“I try to never place blame”

Name: Houda Bahri
Age: 40
What: Works 20 per cent as a health counsellor and 80 per cent with orthodontics as an orthodontist assistant within Folktandvården (the Swedish Dental Service).

Houda Bahri. Photo: Emil Nordin

“I have been a health counsellor for four years. As health counsellors, we meet all kinds of families, with a background in Sweden as well as other countries. Since I speak Arabic, I mostly help Arabic-speaking families. Some have been in Sweden a month, others a few years. These are ordinary families with children, but since they do not speak the language yet, it is easier to have the health-related discussions in Arabic.

The reason I contact them is because their children need treatment for severe caries. Many families come from areas marred by conflict, they have gone through gruelling situations, they have come face to face with death, so dental health has never really been a priority. They have mainly been fighting to survive.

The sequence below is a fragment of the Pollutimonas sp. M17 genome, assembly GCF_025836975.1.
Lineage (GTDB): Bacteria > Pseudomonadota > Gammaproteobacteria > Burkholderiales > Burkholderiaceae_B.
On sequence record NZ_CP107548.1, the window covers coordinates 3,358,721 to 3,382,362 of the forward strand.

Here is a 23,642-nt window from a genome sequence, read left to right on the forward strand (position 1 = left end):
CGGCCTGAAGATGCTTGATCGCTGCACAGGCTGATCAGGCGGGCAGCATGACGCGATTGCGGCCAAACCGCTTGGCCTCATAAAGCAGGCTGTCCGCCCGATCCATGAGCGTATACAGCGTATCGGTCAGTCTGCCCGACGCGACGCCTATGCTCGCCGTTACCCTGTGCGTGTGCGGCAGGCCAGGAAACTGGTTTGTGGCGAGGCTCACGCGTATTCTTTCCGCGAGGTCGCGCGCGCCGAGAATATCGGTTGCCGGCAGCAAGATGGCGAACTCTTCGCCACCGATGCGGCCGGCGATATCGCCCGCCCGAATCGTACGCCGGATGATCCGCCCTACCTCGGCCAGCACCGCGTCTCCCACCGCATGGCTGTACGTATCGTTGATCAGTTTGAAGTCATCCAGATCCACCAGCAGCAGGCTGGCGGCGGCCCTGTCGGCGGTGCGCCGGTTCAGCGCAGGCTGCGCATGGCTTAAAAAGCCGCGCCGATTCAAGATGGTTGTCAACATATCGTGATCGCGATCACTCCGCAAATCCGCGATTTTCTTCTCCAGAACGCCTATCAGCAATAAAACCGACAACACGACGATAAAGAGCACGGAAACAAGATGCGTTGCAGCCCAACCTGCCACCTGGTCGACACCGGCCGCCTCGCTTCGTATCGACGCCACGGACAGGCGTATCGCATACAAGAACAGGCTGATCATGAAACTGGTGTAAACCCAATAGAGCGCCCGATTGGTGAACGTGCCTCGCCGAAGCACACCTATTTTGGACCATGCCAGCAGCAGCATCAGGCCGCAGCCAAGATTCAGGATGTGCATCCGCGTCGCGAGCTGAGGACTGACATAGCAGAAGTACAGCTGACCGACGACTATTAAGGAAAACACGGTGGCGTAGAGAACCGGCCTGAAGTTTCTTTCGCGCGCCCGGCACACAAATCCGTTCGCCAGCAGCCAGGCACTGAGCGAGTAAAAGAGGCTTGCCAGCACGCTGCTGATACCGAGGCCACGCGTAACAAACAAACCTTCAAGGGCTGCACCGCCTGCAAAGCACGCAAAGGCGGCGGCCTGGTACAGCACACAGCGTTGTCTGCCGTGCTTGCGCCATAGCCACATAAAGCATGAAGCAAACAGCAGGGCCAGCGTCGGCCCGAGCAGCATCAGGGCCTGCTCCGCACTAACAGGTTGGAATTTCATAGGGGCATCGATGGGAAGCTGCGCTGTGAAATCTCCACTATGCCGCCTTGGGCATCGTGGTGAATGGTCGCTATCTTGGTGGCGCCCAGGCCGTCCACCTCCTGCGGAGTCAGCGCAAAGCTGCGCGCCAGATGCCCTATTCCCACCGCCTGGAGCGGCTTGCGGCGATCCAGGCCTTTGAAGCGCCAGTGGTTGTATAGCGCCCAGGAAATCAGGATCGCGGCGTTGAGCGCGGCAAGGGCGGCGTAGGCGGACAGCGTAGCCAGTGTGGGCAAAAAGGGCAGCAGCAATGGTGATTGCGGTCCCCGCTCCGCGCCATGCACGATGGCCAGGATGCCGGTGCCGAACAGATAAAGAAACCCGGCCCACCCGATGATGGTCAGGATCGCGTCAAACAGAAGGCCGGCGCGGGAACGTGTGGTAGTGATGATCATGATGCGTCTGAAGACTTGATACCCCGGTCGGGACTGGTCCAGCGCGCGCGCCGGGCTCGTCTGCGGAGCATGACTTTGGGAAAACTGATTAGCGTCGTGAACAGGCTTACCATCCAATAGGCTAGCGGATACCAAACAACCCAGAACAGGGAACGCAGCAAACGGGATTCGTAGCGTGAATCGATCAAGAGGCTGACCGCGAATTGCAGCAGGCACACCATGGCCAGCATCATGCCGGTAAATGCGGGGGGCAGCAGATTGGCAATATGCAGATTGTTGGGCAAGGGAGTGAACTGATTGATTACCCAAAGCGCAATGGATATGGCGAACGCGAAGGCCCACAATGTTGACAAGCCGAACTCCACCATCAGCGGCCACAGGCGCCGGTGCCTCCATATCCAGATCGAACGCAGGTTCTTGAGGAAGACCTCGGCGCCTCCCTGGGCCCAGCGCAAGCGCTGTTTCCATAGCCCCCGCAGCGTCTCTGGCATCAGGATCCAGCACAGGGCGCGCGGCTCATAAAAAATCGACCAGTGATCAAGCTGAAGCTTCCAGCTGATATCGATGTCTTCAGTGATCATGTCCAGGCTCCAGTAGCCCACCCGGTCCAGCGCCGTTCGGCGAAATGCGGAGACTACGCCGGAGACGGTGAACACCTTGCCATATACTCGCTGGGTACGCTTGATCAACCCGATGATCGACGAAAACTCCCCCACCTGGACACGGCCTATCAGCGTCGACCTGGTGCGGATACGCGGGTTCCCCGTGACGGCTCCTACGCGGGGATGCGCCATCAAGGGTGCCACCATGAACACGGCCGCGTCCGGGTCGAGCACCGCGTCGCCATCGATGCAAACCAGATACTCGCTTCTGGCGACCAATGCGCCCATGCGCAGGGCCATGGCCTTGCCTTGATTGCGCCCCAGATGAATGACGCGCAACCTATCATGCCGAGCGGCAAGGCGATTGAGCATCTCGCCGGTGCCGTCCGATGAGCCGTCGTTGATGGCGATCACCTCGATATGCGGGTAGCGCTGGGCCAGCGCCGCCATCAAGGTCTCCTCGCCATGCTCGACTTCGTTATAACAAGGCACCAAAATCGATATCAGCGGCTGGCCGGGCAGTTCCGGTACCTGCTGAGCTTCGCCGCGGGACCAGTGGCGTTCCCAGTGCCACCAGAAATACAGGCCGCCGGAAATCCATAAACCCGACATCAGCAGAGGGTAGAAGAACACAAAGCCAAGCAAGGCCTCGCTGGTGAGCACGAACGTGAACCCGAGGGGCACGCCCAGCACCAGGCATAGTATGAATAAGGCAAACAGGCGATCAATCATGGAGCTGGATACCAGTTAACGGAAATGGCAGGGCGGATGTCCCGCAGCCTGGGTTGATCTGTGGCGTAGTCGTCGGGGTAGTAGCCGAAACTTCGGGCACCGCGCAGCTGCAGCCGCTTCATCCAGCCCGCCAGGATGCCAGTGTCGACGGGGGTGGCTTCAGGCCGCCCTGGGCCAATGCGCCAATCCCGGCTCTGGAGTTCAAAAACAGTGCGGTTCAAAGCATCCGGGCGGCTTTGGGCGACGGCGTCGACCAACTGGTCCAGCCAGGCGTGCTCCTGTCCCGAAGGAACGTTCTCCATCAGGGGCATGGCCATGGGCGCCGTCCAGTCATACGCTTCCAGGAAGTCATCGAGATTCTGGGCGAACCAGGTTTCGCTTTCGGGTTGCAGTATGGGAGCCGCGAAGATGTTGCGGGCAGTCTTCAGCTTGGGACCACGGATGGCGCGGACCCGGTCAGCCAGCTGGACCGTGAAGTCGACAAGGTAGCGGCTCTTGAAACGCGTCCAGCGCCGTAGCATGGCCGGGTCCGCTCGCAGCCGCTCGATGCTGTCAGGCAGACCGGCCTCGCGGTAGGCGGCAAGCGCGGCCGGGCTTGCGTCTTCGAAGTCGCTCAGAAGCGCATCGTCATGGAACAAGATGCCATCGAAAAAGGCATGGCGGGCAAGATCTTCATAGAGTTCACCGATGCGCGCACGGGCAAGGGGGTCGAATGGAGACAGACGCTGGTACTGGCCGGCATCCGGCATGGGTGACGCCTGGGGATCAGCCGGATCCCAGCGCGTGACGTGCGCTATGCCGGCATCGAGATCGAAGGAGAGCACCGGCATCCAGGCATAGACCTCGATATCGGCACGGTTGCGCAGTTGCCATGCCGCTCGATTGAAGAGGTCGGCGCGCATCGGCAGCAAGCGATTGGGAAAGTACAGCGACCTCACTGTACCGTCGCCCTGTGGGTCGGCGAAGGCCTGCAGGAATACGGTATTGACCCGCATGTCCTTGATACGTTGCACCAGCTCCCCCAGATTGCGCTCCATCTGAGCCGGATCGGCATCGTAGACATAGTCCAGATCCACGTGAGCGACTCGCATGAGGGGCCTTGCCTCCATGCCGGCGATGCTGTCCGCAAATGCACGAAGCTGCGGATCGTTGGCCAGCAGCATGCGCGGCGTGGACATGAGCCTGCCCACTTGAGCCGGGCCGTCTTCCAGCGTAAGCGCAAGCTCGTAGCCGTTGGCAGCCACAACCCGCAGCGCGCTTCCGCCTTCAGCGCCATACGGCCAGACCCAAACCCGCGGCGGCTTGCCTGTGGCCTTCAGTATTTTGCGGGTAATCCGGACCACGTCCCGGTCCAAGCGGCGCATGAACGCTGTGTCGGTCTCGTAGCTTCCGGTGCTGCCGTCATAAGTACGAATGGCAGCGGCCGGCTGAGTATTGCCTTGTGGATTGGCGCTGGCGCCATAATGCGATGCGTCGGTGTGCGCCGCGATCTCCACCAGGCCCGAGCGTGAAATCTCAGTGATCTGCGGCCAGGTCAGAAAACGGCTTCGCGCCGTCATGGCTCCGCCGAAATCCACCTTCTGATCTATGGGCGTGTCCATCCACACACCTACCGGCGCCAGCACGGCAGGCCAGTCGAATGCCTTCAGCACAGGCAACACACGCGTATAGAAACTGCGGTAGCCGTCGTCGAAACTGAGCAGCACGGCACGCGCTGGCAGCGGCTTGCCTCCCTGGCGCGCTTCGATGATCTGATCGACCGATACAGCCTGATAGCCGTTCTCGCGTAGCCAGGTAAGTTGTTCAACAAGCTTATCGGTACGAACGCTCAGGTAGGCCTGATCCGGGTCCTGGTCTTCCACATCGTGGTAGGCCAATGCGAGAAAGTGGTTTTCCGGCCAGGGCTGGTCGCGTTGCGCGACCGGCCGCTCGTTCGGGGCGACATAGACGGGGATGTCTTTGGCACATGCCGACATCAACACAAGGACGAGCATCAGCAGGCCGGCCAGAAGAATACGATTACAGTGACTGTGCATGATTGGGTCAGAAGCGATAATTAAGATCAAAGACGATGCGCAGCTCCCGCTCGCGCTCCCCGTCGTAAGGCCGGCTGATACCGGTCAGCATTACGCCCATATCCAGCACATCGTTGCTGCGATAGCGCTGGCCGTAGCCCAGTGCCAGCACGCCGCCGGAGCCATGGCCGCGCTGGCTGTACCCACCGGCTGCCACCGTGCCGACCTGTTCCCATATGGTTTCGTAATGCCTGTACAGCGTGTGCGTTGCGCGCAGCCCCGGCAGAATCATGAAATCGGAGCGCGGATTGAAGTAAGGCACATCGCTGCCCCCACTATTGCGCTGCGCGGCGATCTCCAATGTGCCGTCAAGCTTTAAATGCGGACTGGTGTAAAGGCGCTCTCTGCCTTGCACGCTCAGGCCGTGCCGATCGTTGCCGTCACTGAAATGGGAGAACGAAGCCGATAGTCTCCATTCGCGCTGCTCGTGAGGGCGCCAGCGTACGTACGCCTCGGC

I often feel how much they all love their children, but everyone is not susceptible to a great amount of change all at once. In those situations, it is our task to make them more susceptible to our message. I think many of them feel guilty over the fact that their child has so much caries that they need to be sedated. They go into a kind of defensive stance. But I try to never place any blame on them, but rather be there for them.

First, I have to build up a certain level of trust with the family. That allows me to listen to their thoughts and ideas, and then inform them of what works and what doesn’t. It is important to give a lot of positive feedback, acceptance and respect.

Then it is about explaining. If you don’t understand the logic behind something, it becomes more difficult to absorb. When I, for example, tell them that the teeth need to rest for two hours between meals and explain that this is because of the mouth’s pH value, they understand, and it becomes something of an ‘aha!’ moment. As a health counsellor, I truly believe that this is a successful approach in working towards improved dental health.”

Text: Fredrik Hedlund, first published in Swedish in Medicinsk Vetenskap No 4/2019